"You're running the race, slow on the curves but fast on the straightaways. You see the end in sight, and at that moment, you give it all you've got and –"

Kili screamed.

"What?!" Fili asked, grabbing his brother's shoulders.

Kili's dark eyes snapped open, his face aghast. "Bofur just ran out of the bushes chasing me with a turkey leg. He was naked."

Fili stared for several moments before shaking his head. "I need you to concentrate."

"I am concentrating."

"Not on Bofur!"

"I can't help it! It's that hat – he makes me uncomfortable. Why does he wear it? I mean, who even likes that?"

Lightly clipping his brother in the side of the head, Fili leaned in closer. "Focus!"

"Gah!" Kili yanked away. "It's no use! I'm going to lose and someone else will get the prize and it will all be for nothing."

Fili sighed. Maybe his mother was right. Maybe he was putting too much pressure on his little brother.

"Kili, you're going to win. I know it. You've won plenty of races before. Every one you've ever been in, as a matter of fact."

"But that was different," Kili sulked.

"No it wasn't – not where it counts. You've been doing this your whole life, Kili." Fili turned his brother to face him, smiling encouragingly. "You were born to win me that set of skinning knives."

Kili smiled reluctantly.

"This is no different than Dwalin Downs. You remember that death-defying dash, don't you?"

Kili arched a brow. "You know I don't."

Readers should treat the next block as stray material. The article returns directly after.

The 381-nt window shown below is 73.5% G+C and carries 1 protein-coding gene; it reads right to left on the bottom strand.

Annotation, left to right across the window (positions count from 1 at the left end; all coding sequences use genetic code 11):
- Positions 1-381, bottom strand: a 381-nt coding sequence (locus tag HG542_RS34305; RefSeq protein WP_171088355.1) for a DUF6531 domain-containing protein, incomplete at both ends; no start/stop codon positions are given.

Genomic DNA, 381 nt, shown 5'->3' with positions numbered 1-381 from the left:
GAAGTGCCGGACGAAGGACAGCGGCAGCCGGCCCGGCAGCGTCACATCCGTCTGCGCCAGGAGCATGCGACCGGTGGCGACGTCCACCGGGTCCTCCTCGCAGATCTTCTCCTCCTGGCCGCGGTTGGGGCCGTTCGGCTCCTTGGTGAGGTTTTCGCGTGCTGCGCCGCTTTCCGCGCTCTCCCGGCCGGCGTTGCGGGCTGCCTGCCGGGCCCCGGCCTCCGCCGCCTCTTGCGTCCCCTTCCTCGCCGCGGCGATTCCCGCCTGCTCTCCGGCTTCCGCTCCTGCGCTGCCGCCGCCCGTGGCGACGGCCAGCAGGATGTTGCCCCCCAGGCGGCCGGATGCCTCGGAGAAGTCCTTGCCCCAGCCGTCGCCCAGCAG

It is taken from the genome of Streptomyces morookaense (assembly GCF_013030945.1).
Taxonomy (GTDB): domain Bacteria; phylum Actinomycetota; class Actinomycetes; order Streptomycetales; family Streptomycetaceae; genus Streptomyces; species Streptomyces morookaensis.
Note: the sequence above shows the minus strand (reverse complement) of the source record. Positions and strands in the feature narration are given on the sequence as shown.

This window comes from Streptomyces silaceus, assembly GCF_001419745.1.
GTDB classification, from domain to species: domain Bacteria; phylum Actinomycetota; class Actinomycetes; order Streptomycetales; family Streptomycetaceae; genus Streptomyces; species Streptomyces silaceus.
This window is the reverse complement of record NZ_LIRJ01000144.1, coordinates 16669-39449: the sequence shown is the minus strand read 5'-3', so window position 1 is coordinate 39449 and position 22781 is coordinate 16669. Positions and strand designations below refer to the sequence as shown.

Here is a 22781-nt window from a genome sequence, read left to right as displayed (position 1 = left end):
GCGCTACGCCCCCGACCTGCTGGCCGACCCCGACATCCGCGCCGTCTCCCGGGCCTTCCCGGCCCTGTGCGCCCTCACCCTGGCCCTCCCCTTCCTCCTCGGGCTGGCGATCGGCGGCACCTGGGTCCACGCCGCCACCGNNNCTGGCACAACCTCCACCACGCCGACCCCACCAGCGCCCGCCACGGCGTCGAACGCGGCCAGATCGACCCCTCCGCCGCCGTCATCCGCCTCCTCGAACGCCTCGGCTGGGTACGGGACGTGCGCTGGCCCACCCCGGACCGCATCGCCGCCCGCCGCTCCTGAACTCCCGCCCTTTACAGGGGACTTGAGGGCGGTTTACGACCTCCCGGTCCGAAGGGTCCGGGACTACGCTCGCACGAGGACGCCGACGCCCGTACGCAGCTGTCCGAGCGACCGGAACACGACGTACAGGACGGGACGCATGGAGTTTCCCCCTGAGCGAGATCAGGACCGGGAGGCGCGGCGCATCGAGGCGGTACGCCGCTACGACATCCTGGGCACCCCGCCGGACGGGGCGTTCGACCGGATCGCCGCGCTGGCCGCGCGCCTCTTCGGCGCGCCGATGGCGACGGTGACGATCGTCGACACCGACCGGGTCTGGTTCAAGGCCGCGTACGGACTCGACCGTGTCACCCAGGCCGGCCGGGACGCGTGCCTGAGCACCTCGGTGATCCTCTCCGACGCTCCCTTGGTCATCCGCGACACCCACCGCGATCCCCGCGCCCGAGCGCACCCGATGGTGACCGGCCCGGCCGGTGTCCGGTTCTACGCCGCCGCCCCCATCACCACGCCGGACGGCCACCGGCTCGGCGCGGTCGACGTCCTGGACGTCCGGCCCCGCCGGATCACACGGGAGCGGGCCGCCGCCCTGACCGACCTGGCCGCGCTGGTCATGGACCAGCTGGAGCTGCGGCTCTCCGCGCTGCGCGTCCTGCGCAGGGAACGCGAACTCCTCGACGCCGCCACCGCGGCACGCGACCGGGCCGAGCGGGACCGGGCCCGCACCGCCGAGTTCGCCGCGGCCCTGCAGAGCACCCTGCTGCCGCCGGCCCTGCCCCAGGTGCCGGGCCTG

"I do. Even if I made no purse that night."

When Kili was a baby and the novelty of pretending he was a girl to get attention and sweets wore off, Fili grew rather bored. He needed a new hook, a new angle to spice things up, and when Kili became mobile, the solution presented itself.

"That's her?" one of his friends asked when Fili had a handful of them over to see his little "sister." "Huh."

"What?" Fili looked down at Kili, was trying to eat one of their father's discarded boots.

"Nothing. She's just… you know, a baby," Boldri said.

Fili narrowed his eyes. How could they not see how incredible his brother-sister was?

"She's not just a baby," Fili snapped. "Only the fastest baby in the world."

"You can't prove that."


"Sure I can!" He whipped his head around to Boldri whose mother had borne a son around the same time that Kili had been born. "Go get your brother and we'll race them."

Boldri folded his arms over his chest. "As if. Mum won't even let him out of the house."

"Tell her you're taking him for a walk," Fili advised, drawing upon his own experience. "She'll believe you. Trust me. Then come straight here."

"What's in it for me?"

Fili bit his lip, looking around the house for any cookies or sweets until he remembered he'd eaten the last one that afternoon. "Marbles," he said. "Every one I've got if you win."

Boldri grinned. "Deal."